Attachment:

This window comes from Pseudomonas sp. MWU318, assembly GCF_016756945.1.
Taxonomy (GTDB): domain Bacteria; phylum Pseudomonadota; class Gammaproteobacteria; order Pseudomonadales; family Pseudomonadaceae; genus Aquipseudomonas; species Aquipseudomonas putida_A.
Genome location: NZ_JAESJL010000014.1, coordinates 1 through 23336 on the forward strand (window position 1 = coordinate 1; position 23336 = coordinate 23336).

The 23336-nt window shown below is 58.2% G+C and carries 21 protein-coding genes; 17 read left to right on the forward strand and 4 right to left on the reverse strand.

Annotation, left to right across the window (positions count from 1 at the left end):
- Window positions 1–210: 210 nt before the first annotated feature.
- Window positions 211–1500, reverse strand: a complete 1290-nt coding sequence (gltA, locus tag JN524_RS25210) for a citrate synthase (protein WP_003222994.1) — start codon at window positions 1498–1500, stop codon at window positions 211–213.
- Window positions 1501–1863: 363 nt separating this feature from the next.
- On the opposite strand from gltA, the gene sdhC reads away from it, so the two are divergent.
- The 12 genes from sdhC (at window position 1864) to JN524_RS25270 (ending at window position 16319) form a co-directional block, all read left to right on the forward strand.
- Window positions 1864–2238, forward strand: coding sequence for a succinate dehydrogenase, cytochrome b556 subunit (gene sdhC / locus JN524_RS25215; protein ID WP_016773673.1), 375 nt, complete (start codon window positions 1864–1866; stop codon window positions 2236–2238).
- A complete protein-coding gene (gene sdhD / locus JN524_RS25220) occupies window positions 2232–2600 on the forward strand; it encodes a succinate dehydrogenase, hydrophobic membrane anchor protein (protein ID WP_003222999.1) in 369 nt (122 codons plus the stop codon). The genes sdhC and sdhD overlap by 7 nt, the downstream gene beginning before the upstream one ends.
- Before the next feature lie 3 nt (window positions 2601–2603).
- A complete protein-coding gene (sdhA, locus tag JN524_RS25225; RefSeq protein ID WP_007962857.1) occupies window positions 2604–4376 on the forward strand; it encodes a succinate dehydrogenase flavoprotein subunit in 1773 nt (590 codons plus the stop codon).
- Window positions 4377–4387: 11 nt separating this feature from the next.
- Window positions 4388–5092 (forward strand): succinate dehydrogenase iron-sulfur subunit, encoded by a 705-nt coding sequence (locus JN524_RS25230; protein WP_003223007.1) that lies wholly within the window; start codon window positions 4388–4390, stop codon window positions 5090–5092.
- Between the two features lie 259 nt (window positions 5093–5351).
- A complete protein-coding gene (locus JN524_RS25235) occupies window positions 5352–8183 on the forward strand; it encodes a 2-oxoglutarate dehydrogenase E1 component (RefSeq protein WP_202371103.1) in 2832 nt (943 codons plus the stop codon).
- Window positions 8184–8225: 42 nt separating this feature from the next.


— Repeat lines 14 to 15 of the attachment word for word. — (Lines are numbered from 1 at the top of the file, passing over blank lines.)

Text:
- A complete protein-coding gene (sdhA, locus tag JN524_RS25225; RefSeq protein ID WP_007962857.1) occupies window positions 2604–4376 on the forward strand; it encodes a succinate dehydrogenase flavoprotein subunit in 1773 nt (590 codons plus the stop codon).
- Window positions 4377–4387: 11 nt separating this feature from the next.